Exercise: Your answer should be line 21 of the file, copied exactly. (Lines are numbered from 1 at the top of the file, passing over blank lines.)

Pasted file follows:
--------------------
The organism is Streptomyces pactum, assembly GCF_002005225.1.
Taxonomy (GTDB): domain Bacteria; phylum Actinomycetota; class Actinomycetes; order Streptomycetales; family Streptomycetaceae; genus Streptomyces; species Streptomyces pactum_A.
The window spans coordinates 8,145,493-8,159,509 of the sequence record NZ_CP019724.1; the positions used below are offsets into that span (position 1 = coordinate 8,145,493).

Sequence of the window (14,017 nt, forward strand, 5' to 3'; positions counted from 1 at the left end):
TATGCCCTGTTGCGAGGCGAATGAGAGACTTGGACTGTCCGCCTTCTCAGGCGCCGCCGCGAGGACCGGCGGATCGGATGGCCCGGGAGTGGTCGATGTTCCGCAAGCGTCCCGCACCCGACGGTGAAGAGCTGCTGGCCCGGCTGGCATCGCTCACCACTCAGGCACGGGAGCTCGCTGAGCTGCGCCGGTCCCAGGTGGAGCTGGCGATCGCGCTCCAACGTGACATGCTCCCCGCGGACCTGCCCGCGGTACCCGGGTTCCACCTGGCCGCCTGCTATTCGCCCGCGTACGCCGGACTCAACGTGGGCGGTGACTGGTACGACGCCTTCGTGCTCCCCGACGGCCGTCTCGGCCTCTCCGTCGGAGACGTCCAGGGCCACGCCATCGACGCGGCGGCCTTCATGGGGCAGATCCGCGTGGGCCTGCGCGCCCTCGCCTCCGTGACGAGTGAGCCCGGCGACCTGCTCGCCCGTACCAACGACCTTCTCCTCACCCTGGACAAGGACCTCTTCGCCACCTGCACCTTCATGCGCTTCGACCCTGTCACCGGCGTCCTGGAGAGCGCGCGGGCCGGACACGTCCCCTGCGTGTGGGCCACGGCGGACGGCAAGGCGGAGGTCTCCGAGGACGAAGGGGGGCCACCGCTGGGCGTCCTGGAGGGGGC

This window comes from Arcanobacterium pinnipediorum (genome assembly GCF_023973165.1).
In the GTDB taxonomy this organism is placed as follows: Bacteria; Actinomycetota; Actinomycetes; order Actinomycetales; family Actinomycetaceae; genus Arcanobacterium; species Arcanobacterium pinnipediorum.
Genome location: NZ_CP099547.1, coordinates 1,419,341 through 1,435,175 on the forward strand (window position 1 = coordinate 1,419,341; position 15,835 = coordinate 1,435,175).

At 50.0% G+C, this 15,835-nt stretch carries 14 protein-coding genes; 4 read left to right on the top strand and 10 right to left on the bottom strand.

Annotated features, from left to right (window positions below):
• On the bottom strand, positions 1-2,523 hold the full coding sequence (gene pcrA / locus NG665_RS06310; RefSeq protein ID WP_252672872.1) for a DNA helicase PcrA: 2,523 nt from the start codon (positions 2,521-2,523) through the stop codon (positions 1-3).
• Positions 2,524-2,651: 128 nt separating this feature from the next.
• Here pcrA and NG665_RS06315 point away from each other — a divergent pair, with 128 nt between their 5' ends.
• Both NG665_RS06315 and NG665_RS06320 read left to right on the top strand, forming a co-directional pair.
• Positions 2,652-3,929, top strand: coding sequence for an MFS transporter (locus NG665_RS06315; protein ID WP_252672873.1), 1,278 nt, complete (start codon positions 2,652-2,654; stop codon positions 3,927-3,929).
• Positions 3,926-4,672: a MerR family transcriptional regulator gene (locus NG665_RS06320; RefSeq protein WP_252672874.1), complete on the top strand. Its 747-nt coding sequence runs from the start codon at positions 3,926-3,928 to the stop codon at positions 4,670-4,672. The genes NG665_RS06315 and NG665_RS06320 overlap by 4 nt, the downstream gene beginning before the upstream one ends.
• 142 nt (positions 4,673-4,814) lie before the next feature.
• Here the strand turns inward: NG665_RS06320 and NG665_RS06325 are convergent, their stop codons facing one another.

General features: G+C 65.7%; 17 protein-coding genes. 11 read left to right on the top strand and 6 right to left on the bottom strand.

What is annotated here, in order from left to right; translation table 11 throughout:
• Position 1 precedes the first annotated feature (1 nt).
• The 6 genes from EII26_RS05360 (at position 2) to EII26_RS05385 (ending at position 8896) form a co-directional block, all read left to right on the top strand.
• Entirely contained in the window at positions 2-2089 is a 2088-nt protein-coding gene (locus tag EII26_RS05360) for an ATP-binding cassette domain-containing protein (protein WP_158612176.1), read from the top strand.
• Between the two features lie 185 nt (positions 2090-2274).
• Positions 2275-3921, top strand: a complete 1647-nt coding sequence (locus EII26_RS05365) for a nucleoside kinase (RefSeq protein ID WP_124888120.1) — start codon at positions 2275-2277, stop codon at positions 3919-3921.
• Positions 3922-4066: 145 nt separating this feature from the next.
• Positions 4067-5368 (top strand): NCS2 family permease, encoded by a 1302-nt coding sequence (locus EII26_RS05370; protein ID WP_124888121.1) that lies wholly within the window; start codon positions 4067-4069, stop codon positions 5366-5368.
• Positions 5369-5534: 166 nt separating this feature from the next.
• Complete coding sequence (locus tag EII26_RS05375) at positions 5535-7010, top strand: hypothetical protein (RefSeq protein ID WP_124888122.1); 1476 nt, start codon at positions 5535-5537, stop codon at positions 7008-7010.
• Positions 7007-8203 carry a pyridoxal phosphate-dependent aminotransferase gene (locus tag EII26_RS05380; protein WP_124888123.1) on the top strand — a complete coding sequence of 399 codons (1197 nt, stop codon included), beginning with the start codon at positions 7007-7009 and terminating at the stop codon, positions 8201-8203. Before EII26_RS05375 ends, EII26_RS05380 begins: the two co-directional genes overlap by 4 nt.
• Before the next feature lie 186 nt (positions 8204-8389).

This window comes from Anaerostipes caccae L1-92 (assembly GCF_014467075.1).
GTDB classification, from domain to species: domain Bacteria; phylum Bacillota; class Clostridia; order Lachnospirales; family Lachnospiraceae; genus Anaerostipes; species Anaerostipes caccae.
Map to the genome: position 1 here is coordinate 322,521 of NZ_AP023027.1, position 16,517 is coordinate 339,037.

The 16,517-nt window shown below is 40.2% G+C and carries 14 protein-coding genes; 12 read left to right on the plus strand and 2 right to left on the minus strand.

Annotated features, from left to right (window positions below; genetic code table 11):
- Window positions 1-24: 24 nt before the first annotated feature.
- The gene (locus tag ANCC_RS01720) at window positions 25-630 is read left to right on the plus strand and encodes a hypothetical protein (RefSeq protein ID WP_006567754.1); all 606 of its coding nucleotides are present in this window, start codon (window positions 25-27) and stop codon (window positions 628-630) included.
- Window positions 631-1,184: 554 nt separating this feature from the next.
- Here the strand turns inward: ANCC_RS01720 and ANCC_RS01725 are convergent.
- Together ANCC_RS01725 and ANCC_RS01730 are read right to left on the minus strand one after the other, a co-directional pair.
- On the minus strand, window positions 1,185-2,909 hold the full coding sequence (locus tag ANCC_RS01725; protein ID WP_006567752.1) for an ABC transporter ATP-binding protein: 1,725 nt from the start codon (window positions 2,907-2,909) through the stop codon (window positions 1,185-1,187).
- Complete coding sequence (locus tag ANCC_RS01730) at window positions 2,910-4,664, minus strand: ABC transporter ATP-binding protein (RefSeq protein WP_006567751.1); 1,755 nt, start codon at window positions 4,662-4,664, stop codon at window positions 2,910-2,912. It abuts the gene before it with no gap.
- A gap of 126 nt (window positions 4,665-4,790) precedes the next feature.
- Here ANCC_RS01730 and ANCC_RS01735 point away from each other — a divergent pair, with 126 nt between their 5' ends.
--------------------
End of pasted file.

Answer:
• Position 1 precedes the first annotated feature (1 nt).